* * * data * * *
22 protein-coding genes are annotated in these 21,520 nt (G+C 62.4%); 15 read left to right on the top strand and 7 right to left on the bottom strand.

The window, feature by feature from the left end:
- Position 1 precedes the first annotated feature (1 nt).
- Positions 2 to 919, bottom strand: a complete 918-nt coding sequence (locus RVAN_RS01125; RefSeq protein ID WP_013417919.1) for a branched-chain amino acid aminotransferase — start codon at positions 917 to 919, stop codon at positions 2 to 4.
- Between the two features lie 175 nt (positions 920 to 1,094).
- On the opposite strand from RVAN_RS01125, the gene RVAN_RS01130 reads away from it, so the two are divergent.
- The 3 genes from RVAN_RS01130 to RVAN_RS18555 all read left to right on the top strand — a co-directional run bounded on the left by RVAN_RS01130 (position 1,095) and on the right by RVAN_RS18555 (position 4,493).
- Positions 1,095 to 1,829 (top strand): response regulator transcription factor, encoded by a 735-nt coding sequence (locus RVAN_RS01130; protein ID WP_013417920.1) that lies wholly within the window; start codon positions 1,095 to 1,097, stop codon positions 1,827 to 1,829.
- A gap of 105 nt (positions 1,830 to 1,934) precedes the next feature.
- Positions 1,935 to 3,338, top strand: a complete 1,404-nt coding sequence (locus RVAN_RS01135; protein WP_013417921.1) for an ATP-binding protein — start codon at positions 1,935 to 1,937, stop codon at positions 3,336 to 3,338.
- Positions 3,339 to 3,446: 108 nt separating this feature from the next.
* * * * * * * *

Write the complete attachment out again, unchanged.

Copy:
22 protein-coding genes are annotated in these 21,520 nt (G+C 62.4%); 15 read left to right on the top strand and 7 right to left on the bottom strand.

The window, feature by feature from the left end:
- Position 1 precedes the first annotated feature (1 nt).
- Positions 2 to 919, bottom strand: a complete 918-nt coding sequence (locus RVAN_RS01125; RefSeq protein ID WP_013417919.1) for a branched-chain amino acid aminotransferase — start codon at positions 917 to 919, stop codon at positions 2 to 4.
- Between the two features lie 175 nt (positions 920 to 1,094).
- On the opposite strand from RVAN_RS01125, the gene RVAN_RS01130 reads away from it, so the two are divergent.
- The 3 genes from RVAN_RS01130 to RVAN_RS18555 all read left to right on the top strand — a co-directional run bounded on the left by RVAN_RS01130 (position 1,095) and on the right by RVAN_RS18555 (position 4,493).
- Positions 1,095 to 1,829 (top strand): response regulator transcription factor, encoded by a 735-nt coding sequence (locus RVAN_RS01130; protein ID WP_013417920.1) that lies wholly within the window; start codon positions 1,095 to 1,097, stop codon positions 1,827 to 1,829.
- A gap of 105 nt (positions 1,830 to 1,934) precedes the next feature.
- Positions 1,935 to 3,338, top strand: a complete 1,404-nt coding sequence (locus RVAN_RS01135; protein WP_013417921.1) for an ATP-binding protein — start codon at positions 1,935 to 1,937, stop codon at positions 3,336 to 3,338.
- Positions 3,339 to 3,446: 108 nt separating this feature from the next.